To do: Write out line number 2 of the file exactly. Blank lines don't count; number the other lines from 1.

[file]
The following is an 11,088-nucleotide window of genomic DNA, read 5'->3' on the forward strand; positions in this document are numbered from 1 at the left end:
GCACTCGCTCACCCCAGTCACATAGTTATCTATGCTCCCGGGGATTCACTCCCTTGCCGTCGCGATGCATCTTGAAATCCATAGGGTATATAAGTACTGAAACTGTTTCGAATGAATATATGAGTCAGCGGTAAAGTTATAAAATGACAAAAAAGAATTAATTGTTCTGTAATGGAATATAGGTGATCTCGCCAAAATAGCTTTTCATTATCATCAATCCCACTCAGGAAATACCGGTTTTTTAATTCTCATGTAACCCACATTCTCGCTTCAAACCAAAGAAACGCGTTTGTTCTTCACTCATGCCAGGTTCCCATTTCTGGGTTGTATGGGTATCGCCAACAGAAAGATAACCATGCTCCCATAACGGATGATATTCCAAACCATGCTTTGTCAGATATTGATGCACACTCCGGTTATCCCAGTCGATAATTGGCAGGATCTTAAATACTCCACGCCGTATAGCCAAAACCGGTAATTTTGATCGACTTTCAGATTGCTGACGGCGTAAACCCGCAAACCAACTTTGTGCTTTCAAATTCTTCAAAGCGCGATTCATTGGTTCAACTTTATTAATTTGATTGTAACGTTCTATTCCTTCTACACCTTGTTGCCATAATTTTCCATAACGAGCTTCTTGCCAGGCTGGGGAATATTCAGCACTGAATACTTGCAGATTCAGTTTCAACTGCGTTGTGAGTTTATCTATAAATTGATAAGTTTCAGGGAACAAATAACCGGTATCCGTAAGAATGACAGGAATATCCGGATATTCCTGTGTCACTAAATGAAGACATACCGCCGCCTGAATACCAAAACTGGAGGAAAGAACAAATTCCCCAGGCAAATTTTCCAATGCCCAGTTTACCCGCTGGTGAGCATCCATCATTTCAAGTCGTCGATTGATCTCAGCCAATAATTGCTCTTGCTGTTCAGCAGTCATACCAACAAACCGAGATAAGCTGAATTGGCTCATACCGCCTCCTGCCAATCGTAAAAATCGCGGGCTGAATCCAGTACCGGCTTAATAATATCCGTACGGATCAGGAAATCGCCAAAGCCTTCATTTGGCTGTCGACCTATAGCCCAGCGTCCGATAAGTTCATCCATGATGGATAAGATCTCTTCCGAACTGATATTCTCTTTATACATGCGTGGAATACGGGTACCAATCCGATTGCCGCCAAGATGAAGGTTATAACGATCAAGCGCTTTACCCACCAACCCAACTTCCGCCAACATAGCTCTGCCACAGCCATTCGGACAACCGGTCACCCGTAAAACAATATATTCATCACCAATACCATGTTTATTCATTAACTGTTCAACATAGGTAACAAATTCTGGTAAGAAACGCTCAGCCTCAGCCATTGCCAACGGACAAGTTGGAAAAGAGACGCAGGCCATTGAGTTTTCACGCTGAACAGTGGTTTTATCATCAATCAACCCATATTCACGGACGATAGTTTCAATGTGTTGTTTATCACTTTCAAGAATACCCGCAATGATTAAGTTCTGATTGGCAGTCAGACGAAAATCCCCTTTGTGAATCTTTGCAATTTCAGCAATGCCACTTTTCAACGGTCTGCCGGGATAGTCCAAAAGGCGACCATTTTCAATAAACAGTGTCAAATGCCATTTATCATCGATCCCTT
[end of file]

GCACTCGCTCACCCCAGTCACATAGTTATCTATGCTCCCGGGGATTCACTCCCTTGCCGTCGCGATGCATCTTGAAATCCATAGGGTATATAAGTACTGAAACTGTTTCGAATGAATATATGAGTCAGCGGTAAAGTTATAAAATGACAAAAAAGAATTAATTGTTCTGTAATGGAATATAGGTGATCTCGCCAAAATAGCTTTTCATTATCATCAATCCCACTCAGGAAATACCGGTTTTTTAATTCTCATGTAACCCACATTCTCGCTTCAAACCAAAGAAACGCGTTTGTTCTTCACTCATGCCAGGTTCCCATTTCTGGGTTGTATGGGTATCGCCAACAGAAAGATAACCATGCTCCCATAACGGATGATATTCCAAACCATGCTTTGTCAGATATTGATGCACACTCCGGTTATCCCAGTCGATAATTGGCAGGATCTTAAATACTCCACGCCGTATAGCCAAAACCGGTAATTTTGATCGACTTTCAGATTGCTGACGGCGTAAACCCGCAAACCAACTTTGTGCTTTCAAATTCTTCAAAGCGCGATTCATTGGTTCAACTTTATTAATTTGATTGTAACGTTCTATTCCTTCTACACCTTGTTGCCATAATTTTCCATAACGAGCTTCTTGCCAGGCTGGGGAATATTCAGCACTGAATACTTGCAGATTCAGTTTCAACTGCGTTGTGAGTTTATCTATAAATTGATAAGTTTCAGGGAACAAATAACCGGTATCCGTAAGAATGACAGGAATATCCGGATATTCCTGTGTCACTAAATGAAGACATACCGCCGCCTGAATACCAAAACTGGAGGAAAGAACAAATTCCCCAGGCAAATTTTCCAATGCCCAGTTTACCCGCTGGTGAGCATCCATCATTTCAAGTCGTCGATTGATCTCAGCCAATAATTGCTCTTGCTGTTCAGCAGTCATACCAACAAACCGAGATAAGCTGAATTGGCTCATACCGCCTCCTGCCAATCGTAAAAATCGCGGGCTGAATCCAGTACCGGCTTAATAATATCCGTACGGATCAGGAAATCGCCAAAGCCTTCATTTGGCTGTCGACCTATAGCCCAGCGTCCGATAAGTTCATCCATGATGGATAAGATCTCTTCCGAACTGATATTCTCTTTATACATGCGTGGAATACGGGTACCAATCCGATTGCCGCCAAGATGAAGGTTATAACGATCAAGCGCTTTACCCACCAACCCAACTTCCGCCAACATAGCTCTGCCACAGCCATTCGGACAACCGGTCACCCGTAAAACAATATATTCATCACCAATACCATGTTTATTCATTAACTGTTCAACATAGGTAACAAATTCTGGTAAGAAACGCTCAGCCTCAGCCATTGCCAACGGACAAGTTGGAAAAGAGACGCAGGCCATTGAGTTTTCACGCTGAACAGTGGTTTTATCATCAATCAACCCATATTCACGGACGATAGTTTCAATGTGTTGTTTATCACTTTCAAGAATACCCGCAATGATTAAGTTCTGATTGGCAGTCAGACGAAAATCCCCTTTGTGAATCTTTGCAATTTCAGCAATGCCACTTTTCAACGGTCTGCCGGGATAGTCCAAAAGGCGACCATTTTCAATAAACAGTGTCAAATGCCATTTATCATCGATCCCTT